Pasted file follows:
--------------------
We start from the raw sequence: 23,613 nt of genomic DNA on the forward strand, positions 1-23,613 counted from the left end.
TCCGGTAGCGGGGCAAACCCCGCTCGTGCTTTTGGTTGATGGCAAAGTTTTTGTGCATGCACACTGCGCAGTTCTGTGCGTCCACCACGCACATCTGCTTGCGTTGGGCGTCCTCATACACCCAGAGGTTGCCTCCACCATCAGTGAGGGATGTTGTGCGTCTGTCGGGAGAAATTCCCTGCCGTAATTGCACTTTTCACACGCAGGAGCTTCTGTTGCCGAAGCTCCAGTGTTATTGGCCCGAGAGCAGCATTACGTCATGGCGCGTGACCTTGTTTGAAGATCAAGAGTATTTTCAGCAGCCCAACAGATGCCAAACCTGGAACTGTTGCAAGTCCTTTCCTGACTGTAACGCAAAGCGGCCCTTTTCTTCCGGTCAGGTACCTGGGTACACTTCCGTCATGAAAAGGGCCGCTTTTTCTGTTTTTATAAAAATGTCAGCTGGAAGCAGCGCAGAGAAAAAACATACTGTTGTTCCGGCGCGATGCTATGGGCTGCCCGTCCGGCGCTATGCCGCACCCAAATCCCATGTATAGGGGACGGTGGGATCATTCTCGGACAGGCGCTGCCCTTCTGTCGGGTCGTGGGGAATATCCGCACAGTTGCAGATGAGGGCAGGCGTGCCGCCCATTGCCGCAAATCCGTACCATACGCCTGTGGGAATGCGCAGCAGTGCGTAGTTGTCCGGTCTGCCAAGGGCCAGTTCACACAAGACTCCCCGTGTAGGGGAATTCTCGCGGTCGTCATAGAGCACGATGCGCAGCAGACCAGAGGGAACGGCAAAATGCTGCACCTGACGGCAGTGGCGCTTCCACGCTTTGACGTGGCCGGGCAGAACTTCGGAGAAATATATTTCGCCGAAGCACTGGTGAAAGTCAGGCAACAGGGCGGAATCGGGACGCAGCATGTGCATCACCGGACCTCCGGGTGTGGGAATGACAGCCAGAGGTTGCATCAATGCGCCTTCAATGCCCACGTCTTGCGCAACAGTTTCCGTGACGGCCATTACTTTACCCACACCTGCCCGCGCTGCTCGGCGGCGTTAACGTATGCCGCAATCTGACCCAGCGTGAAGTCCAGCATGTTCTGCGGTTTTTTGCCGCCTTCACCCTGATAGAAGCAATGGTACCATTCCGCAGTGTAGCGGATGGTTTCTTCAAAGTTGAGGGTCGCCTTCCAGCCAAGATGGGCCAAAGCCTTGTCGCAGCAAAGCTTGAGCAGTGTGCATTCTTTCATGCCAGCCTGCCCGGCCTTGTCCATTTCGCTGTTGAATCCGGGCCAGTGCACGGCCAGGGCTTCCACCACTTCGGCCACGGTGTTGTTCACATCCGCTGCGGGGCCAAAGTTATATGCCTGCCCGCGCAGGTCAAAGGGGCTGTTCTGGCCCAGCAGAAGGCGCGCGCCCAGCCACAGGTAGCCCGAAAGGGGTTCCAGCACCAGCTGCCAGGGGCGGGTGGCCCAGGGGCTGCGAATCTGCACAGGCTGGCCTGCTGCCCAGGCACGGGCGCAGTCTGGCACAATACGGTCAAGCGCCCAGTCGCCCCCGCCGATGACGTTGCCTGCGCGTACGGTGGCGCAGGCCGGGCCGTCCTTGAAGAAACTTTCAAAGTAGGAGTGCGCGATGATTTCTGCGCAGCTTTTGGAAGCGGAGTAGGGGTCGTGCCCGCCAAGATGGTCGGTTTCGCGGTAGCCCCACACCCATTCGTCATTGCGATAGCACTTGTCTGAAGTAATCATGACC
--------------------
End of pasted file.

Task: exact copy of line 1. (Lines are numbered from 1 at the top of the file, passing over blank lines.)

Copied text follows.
We start from the raw sequence: 23,613 nt of genomic DNA on the forward strand, positions 1-23,613 counted from the left end.